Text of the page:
Just an hour south of the border from Tijuana, and nestled into the curve of the magnificent Bahía de Todos Santos (All Saints Bay), Ensenada is an easy drive down the Tijuana-Ensenada Transpeninsular Highway 1 (the toll road), also referred to as “the Gold Coast.” The drive alone is spectacular, especially south from Rosarito. With vast vistas emerging at every turn along this coastal road, this is surely one of the most dramatic routes on the Pacific Coast.
Ensenada represents a huge municipality – the largest land area in Baja and in all of Mexico, covering approximately 20,264 square miles. With its Mediterranean climate, Ensenada has become the wine capital of Mexico and has a thriving agricultural industry. Ensenada has also become a leader in science, technology and education: The city has the highest number of scientists per capita in Latin America. The Center of Scientific Research and Higher Education of Ensenada (CICESE) conducts research in Earth Sciences, Applied Physics, Oceanography, and Experimental and Applied Biology. The Autonomous University of Baja California, Ensenada (UABC), which has programs focusing on oceanography, physics, biology and other sciences, and reflects the region’s new agricultural and tourism service industries with its recently opened culinary school.
Ensenada is often called “the friendly port,” offering a casual and unhurried environment that provides everything to make the traveler happy and comfortable. With ocean, vineyards, hills and valleys – not to mention abundant possibilities for dining, shopping and recreation — it is an ideal destination for a day, weekend or month
The area that is now Ensenada was at one time populated by indigenous peoples called the Yuman. Today, a rich part of Ensenada’s heritage is retained in the ancestors of those people, including the Kiliwa, Paipai and Kumiai tribes who remain part of the area’s cultural fabric. In 1542, explorer Juan Rodriquez Cabrillo discovered Ensenada Bay and the city of San Mateo was founded here. In 1602, Sebastián Vizcaino arrived in search of safe harbors for Spanish galleons, and renamed the city to be Ensenada de Todos Santos (Ensenada of All Saints.) The island that guards the mouth of the bay is Isla Todos Santos (All Saints Island.)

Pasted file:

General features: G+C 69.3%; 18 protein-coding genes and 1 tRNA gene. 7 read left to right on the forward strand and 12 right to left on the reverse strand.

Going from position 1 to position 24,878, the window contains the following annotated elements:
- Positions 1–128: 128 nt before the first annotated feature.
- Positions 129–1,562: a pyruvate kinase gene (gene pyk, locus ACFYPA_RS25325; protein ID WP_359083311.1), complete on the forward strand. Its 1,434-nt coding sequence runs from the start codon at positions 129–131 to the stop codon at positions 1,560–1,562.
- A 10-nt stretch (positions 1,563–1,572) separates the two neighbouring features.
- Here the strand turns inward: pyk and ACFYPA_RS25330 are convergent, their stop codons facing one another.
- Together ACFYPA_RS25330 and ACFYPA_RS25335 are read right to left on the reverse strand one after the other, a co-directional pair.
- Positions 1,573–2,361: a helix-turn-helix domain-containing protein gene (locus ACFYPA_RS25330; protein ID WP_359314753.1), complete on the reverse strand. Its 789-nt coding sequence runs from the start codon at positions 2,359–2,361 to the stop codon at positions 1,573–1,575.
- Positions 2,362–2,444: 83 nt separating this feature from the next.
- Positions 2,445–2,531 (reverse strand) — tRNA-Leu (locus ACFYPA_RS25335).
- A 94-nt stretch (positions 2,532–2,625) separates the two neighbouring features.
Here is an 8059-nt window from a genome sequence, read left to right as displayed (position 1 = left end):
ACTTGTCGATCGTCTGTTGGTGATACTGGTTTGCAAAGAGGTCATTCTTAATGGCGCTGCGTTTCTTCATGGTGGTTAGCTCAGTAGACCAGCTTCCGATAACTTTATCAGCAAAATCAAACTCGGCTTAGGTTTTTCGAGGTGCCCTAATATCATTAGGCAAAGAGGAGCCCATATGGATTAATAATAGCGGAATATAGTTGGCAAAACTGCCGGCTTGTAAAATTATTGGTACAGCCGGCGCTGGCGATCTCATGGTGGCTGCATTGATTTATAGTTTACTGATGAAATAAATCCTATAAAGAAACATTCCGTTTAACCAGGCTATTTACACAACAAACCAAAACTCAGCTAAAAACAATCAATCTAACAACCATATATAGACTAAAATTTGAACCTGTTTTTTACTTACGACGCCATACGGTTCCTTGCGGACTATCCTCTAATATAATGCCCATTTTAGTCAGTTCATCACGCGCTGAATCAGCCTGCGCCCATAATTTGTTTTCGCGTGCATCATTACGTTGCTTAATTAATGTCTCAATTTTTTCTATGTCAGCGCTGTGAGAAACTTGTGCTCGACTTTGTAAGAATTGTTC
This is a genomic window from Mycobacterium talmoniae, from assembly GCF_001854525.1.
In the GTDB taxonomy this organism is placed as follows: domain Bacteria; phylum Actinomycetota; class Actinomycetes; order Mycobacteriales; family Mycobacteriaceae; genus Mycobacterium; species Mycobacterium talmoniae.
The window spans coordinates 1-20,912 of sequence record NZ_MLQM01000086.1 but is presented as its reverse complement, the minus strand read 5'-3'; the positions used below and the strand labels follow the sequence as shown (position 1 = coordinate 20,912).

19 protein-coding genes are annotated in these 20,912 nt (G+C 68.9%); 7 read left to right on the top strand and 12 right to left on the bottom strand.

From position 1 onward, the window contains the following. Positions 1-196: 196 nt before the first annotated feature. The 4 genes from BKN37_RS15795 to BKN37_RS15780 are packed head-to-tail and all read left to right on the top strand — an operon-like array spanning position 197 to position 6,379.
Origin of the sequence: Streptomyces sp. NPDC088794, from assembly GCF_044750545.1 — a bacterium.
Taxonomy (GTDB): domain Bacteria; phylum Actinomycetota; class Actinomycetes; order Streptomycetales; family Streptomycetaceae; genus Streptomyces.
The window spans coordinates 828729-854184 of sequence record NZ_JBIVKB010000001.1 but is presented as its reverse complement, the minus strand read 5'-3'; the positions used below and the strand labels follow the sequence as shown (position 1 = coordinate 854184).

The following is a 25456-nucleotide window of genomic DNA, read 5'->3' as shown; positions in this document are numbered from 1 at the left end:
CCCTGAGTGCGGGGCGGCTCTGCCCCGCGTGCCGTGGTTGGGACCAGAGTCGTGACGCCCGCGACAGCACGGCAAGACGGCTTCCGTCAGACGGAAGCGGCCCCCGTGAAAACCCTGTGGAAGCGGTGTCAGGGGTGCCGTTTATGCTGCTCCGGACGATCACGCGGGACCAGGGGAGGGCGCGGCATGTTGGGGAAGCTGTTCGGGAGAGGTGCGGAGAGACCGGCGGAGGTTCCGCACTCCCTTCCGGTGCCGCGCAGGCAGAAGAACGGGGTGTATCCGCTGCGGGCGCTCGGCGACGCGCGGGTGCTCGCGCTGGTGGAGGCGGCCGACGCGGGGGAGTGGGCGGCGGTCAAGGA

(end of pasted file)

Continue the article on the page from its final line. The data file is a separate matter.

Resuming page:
In 1805, in payment for his military services, José Manuel Ruiz Carillo was given Ensenada’s territories. He was appointed governor of Baja California, his administration surviving in spite of a brief invasion staged by American William Walker who had proclaimed himself to be the “president” of the Republic of Lower California. Walker was ousted in short order. In 1882, Ensenada was designated the capital of Baja California, and attempts at developing the area were made by the English Mexican Land and Colonization Company, called the English Company. The 1910 Mexican Revolution wreaked havoc on much of Mexico, Ensenada notwithstanding. Progress and even population suffered and Ensenada’s influence diminished. In 1915, politicians ordered a shift of political power to Mexicali, which today remains the capital of Baja California.
Following the revolution, Ensenada stalled…until the United States implemented Prohibition in 1919. Things started looking up as Americans, often lead by celebrities and movie stars, came to the Baja coast to drink and gamble. In 1930, Ensenada’s beautiful Riviera del Pacifico was built and for a time was a popular and glamorous casino. Gambling was later outlawed in Mexico, but tourism continued to blossom. Today, Ensenada welcomes several cruise ships each week, and thousands of visitors who arrive by car. The city thrives, with its population approaching 300,000. In recent years, it has become an appealing landing-spot for retirees and those soon-to-be, who enjoy its proximity close to the US border, its developed infrastructure (including Costco, Walmart and Home Depot) and its rich cultural lifestyle.